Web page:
Last reviewed: 28 Sep 2021
Last updated: 24 Aug 2018



Primary tumour of the cranial and spinal compartments. Estimates indicate that meningioma represent over 36% of primary brain tumours and 53.5% of all non-malignant tumours.[3] They are more common in women, and are usually benign. Neurological deficit and progressive, focal, or general headaches (in large tumours) are common. Tumours may also produce visible bony growth. Diagnosis is confirmed by the characteristic appearance on magnetic resonance imaging (MRI), with and without contrast enhancement. Asymptomatic lesions may be followed up with serial observation.[4] Treatment of symptomatic meningioma is usually surgical resection,[5] although, in some cases, local radiation therapy is used as primary treatment.[6]

Benign, slow-growing cerebellopontine angle tumour that grows from the superior vestibular component of the vestibulocochlear nerve. Usually presents with unilateral sensorineural hearing loss,[7][8] but may be found on routine hearing examinations. Progressive dizziness and unilateral facial numbness are also common. Neurofibromatosis type 2, a rare autosomal dominant disorder, is a strong risk factor. Diagnosis is confirmed by gadolinium-enhanced MRI. Observation may be appropriate management,[9] with stereotactic radiation or radiosurgery or formal surgical resection as definitive treatment options.[10][11]

Malignant, invasive brain tumour arising from the cerebellar vermis. The vast majority of medulloblastomas arise sporadically in the first 2 decades of life, and they are one of the most common brain tumours of childhood.[12] Symptoms, as a result of a mass effect from the tumour or due to obstructive hydrocephalus, include morning headaches, nausea, vomiting, diplopia (a manifestation of sixth nerve palsy), and ataxia. Vomiting often relieves the headaches. Cranial CT and MRI are essential diagnostic and postoperative investigations. Primary treatment is surgical resection with postoperative chemotherapy and irradiation, depending on risk stratification.[12]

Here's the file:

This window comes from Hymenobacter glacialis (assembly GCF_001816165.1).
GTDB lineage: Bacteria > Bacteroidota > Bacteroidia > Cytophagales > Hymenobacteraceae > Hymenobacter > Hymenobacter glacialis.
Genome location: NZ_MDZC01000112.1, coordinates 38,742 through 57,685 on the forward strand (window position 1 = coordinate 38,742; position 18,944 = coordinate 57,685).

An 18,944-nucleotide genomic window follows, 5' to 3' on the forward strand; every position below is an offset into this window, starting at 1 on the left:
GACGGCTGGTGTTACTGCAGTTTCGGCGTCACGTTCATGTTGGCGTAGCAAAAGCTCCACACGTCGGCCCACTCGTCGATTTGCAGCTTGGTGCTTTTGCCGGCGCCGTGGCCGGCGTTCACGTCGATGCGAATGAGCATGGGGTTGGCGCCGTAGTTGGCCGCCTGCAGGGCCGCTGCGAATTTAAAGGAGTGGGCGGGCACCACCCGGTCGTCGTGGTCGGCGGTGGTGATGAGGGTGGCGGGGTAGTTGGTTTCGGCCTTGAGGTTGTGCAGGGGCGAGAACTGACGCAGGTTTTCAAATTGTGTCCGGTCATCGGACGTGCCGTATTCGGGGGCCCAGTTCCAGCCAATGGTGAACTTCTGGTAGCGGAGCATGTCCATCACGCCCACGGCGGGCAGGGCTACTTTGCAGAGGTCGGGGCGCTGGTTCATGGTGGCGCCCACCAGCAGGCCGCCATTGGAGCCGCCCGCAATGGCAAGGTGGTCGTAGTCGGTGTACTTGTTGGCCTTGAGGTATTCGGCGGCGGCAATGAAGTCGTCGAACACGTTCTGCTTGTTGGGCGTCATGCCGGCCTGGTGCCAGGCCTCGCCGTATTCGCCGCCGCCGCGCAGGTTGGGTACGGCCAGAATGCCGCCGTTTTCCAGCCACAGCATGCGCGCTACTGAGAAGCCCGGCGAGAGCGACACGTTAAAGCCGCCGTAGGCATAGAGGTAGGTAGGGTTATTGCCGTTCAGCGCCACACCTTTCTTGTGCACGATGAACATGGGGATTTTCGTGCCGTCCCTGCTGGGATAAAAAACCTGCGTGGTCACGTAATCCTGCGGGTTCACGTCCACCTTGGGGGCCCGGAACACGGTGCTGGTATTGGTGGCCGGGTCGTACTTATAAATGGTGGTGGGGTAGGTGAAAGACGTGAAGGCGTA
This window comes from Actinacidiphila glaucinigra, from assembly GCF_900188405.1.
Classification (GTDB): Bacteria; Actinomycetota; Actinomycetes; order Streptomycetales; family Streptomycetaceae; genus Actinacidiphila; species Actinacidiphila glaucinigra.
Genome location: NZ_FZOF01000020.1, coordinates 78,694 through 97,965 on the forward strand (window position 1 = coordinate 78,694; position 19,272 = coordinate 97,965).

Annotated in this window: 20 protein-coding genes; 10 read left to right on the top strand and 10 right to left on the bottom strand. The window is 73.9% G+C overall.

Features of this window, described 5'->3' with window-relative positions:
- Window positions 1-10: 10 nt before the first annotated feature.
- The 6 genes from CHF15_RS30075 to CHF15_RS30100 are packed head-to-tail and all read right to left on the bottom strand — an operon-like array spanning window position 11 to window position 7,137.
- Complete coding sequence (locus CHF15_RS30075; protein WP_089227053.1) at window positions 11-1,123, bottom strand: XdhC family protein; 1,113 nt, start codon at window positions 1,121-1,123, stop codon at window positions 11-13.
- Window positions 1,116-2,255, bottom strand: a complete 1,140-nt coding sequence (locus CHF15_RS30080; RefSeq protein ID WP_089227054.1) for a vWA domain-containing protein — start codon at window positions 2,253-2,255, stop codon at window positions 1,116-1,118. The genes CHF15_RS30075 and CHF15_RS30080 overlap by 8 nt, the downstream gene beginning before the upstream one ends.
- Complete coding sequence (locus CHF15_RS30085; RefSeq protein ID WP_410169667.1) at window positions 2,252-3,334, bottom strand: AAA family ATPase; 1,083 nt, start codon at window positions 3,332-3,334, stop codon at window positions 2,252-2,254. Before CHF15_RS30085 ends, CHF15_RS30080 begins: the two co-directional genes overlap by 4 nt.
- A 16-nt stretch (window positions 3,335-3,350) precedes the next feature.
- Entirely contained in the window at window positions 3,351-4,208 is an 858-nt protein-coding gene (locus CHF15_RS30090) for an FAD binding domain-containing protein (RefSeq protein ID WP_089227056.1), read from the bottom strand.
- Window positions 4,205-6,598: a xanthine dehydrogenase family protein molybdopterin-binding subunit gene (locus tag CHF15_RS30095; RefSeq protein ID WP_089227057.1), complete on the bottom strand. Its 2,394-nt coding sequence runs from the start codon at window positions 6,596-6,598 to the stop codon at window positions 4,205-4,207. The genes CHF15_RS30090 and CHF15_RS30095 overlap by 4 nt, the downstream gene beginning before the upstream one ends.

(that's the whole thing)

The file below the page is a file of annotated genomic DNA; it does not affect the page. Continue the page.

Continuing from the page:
Primary tumour of the brain arising from astrocytes, which are an important part of the blood-brain barrier. A neuroepithelial type tumour categorised by histological type and grade with each subtype having a different age-adjusted incidence rate, behaviour, and clinical course.[3] Patients may present with focal neurological deficits according to location (e.g., frontal, temporal, cerebellum, brainstem) or with signs of elevated intracranial pressure. It is more common in industrial countries and in white males.[13][14] Diagnosis is by cranial imaging with surgical biopsy. Treatment depends on tumour grade and may include surgery, radiotherapy, and chemotherapy. Prognosis can range from good for low-grade benign to poor for high-grade astrocytomas.

Benign extra-axial nonglial epithelial tumour of the CNS, seen in both children and adults. Craniopharyngiomas most commonly arise within the sellar/suprasellar space. Although it may present at any age, a bimodal age distribution is reported with a peak between 5 and 14 years in children and between 50 and 70 years in adults.[15][16][17] Craniopharyngiomas will cause mass effect symptoms, including visual loss or symptoms of intracranial hypertension.[18] Pituitary dysfunction is also common; children may present with growth failure and adults with diabetes insipidus and sexual dysfunction.[19] Diagnostic evaluation includes cranial CT/MRI and full endocrine evaluation. Primary treatment is surgical resection, with postoperative radiotherapy in select cases.[17][19]